The purpose of the Registered Nursing Program at Ohlone College is to prepare beginning practitioners who will function in the common domain of registered nurse practice after licensure. Graduates are prepared to care for a group of clients within a variety of structured health care settings, to collaborate with other health professionals, and to carry out independent, dependent, and interdependent nursing measures. Graduates are also prepared to continue learning through experience and education. In addition, the graduate is expected to participate in the development of the profession through engagement in the mentoring role and through affiliation with professional organizations. The faculty supports education and practice in nursing at its multiple levels. The faculty recognizes that the scope of practice for all levels of nursing is influenced by a variety of factors, both within and external to the nursing profession.

Nursing Education

Nursing education is the process by which students are socialized into the profession of nursing. We believe the educational experience is stimulating and desirable, and that it supports growth in individuals. We believe nursing education is obligated to base curriculum decisions on realistic conceptions of nursing roles and practice as a multi-level occupation. At the Associate's Degree level, the curriculum must provide students with skills and knowledge utilized in the common domain of nursing practice and when possible derived from evidence based research. Prior learning achieved by some students is acknowledged through formal procedures. The Nursing Faculty encourages life-long learning in nursing and recognizes that the Associate's Degree can be an end point for formal nursing education or can be a bridge for advanced practice.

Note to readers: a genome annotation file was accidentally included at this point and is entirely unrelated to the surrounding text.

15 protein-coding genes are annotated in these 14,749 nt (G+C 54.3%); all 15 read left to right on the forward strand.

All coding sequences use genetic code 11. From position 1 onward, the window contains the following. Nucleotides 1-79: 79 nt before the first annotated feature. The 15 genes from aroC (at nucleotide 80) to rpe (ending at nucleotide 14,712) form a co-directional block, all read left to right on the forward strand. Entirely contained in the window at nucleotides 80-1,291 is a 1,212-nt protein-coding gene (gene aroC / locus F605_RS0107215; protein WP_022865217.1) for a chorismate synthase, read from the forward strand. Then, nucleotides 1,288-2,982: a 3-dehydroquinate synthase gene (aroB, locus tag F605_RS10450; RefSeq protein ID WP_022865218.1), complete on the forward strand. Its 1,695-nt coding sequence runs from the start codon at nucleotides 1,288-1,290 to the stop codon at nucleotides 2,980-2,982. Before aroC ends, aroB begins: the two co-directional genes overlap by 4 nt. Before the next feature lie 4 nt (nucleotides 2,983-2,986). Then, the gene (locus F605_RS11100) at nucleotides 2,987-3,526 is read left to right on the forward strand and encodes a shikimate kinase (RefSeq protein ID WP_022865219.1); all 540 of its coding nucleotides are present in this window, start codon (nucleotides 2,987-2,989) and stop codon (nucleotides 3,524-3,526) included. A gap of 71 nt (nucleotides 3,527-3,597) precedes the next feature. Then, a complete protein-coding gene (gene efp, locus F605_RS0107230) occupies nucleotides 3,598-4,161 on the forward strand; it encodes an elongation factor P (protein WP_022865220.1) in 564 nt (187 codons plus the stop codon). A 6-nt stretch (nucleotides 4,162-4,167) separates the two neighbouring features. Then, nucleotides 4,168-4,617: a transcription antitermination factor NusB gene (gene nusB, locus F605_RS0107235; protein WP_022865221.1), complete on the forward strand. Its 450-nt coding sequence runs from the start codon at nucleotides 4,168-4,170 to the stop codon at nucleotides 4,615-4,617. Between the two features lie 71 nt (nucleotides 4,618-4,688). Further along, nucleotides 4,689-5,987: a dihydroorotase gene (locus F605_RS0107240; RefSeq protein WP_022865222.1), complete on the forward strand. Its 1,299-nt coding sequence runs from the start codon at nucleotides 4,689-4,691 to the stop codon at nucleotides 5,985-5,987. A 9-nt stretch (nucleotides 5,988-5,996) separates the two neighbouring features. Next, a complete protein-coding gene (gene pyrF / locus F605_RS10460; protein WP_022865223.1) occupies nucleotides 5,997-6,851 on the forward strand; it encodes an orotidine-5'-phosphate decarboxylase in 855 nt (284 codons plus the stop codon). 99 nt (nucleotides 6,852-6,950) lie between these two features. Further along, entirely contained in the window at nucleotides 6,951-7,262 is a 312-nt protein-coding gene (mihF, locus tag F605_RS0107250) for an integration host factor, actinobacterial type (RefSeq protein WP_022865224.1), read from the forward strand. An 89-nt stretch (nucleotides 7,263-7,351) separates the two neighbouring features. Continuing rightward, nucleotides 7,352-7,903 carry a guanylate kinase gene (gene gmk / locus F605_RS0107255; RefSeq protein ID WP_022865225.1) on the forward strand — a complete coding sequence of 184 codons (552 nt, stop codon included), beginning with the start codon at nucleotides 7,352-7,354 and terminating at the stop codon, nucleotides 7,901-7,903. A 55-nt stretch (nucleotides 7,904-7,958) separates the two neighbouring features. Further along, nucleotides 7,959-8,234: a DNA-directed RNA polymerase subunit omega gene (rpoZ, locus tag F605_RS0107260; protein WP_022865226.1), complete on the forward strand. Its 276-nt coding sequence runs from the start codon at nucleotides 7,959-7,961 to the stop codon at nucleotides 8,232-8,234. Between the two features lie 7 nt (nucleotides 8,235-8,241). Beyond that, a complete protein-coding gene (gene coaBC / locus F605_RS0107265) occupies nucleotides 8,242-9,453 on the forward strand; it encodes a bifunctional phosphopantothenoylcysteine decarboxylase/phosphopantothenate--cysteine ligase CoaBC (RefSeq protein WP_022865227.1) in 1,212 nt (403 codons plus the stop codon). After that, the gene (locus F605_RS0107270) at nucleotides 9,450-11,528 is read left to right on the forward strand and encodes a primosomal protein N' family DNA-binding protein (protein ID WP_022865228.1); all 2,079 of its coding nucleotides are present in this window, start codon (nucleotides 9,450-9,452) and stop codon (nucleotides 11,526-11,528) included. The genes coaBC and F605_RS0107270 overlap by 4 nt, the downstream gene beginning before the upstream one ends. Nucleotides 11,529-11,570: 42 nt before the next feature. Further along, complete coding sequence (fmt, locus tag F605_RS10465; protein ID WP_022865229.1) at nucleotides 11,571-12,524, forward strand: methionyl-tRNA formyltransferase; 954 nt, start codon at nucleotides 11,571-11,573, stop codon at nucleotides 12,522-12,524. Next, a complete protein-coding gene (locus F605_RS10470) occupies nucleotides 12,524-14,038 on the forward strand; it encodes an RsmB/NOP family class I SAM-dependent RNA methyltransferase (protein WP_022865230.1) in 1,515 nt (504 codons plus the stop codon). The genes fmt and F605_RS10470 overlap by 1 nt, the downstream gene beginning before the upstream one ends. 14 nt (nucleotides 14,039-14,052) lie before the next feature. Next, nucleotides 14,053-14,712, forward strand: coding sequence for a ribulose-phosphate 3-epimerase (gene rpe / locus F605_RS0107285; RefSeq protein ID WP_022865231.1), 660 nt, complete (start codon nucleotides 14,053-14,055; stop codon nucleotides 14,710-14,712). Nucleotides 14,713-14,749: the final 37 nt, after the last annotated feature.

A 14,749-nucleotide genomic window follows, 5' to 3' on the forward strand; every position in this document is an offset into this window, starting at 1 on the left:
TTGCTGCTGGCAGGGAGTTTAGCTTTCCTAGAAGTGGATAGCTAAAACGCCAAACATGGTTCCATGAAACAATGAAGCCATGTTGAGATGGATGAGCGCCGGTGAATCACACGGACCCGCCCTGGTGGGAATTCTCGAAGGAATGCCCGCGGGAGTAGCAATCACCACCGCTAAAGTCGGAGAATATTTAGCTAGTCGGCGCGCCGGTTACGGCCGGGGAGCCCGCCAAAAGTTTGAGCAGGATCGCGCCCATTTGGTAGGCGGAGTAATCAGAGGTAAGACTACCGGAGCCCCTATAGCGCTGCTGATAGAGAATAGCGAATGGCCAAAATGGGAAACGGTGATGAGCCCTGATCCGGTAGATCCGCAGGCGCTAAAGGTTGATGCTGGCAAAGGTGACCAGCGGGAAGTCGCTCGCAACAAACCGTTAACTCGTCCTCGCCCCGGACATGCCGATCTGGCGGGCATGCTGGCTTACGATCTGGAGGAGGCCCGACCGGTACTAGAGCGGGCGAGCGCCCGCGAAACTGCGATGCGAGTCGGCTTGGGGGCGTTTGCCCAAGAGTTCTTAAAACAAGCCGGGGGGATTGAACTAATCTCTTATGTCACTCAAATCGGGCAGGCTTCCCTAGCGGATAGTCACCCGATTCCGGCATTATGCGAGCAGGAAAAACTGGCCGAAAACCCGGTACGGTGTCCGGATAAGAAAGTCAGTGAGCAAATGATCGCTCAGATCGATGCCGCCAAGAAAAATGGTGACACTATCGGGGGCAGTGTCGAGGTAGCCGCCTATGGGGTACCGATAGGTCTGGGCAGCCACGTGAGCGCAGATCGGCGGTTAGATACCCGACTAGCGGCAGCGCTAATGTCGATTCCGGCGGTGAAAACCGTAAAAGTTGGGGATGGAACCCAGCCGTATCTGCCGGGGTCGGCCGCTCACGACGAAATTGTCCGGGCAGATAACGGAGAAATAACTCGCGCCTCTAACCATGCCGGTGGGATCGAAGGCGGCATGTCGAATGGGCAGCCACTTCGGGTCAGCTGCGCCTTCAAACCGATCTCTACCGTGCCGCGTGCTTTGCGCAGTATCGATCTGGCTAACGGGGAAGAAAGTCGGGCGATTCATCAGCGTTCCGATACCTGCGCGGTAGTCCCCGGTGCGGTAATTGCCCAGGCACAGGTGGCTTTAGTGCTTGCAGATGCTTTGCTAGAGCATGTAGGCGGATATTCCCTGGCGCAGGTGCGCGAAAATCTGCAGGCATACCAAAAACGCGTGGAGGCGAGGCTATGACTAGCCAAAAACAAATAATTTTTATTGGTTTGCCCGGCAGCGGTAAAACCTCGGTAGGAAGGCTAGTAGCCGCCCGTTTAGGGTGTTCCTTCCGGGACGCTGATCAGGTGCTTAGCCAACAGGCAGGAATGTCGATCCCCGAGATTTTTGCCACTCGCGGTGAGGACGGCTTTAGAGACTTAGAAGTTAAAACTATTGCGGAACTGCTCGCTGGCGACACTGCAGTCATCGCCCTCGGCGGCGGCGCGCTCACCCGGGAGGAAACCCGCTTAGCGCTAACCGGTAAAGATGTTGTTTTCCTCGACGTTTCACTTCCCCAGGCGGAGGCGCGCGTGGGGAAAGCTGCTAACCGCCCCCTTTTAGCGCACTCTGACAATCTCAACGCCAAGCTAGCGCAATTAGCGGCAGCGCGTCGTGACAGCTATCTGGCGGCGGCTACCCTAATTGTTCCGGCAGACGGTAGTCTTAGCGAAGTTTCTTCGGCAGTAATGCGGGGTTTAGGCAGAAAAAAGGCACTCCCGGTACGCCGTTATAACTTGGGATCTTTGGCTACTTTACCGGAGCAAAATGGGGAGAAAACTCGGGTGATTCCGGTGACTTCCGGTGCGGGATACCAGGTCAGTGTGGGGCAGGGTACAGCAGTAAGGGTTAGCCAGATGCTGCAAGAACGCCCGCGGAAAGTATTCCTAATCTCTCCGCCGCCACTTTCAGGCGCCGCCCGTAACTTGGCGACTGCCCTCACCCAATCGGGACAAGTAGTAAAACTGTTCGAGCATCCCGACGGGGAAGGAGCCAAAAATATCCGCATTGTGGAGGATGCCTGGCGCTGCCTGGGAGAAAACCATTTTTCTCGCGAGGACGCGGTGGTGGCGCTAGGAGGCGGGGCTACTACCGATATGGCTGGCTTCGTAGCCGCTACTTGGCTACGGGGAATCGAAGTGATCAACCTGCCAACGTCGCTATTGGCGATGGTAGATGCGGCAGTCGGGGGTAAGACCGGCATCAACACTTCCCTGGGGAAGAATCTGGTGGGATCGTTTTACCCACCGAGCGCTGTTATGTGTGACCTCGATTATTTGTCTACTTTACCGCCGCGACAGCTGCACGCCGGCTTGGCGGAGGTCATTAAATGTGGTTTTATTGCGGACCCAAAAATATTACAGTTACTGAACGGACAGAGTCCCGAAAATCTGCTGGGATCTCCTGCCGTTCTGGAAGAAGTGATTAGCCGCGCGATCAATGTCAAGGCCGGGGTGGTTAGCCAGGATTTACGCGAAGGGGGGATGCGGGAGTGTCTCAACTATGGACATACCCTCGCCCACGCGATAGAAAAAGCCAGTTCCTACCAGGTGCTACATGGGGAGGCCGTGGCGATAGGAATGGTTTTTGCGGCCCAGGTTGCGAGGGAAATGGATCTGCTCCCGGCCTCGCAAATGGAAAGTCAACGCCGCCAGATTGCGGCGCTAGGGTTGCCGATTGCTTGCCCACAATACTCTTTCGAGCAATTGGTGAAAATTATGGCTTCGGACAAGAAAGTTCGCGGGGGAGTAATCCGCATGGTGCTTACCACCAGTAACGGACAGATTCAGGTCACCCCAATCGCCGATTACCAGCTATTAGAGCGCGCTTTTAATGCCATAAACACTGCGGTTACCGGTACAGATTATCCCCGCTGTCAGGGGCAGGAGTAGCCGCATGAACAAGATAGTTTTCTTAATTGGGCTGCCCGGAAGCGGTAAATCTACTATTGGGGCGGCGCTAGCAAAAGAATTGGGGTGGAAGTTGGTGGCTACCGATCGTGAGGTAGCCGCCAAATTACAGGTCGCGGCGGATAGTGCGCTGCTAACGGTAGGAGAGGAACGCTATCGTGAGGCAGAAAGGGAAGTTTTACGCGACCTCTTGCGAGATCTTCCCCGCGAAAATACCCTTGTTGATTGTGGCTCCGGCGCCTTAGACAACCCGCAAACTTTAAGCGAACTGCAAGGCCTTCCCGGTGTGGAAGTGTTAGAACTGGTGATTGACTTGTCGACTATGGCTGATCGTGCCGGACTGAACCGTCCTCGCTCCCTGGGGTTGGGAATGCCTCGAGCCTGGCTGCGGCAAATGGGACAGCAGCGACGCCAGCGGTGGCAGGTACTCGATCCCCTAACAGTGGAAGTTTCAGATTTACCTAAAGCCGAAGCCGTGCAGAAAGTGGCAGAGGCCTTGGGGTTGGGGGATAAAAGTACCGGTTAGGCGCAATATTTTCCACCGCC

Teaching and Learning

Nursing student checks IV in Human Simulation Lab.Learning is the process by which behavior is changed as the individual acquires, retains, and applies knowledge, attitudes, skills, or modes of thought. The ultimate responsibility for learning rests with the learner. A person learns when a need or problem is encountered. This need motivates the search for information as an individual progresses toward a goal or problem solution. A by-product is the reinforcement of desire for further learning and an increased belief in one's ability to continue to be successful in learning situations.

Human beings have a natural potential for learning. This desire for expansion of knowledge and experience can be achieved through and built upon the student's previous experience, actively involving the learner in the process, and thereby moving from the familiar to the unfamiliar. Significant learning takes place when the subject matter is perceived by the adult learner as having meaning for one's own purpose. Learning is acquired through the repetition and reinforcement of successful behaviors, which contributes to desired behavior patterns. A variety of opportunities for application of knowledge encourage the learner to develop and apply critical thinking skills

Teaching is the facilitation of learning and requires valuing the student as a person and understanding the student's learning needs. Learning is facilitated by timely feedback which is understandable to the learner. Lack of feedback prevents progress and leads to frustration. Essential to the student's ability to incorporate constructive feedback (i.e., to make necessary changes in behavior) is a clearly understood plan collaboratively developed by learner and teacher to meet the learner's individual learning needs. The plan includes objectives, timelines, and evaluation.

1978. Revised 1983, 1985, 1988, 1993, 1996, 1997, 1998, 2006, 2008.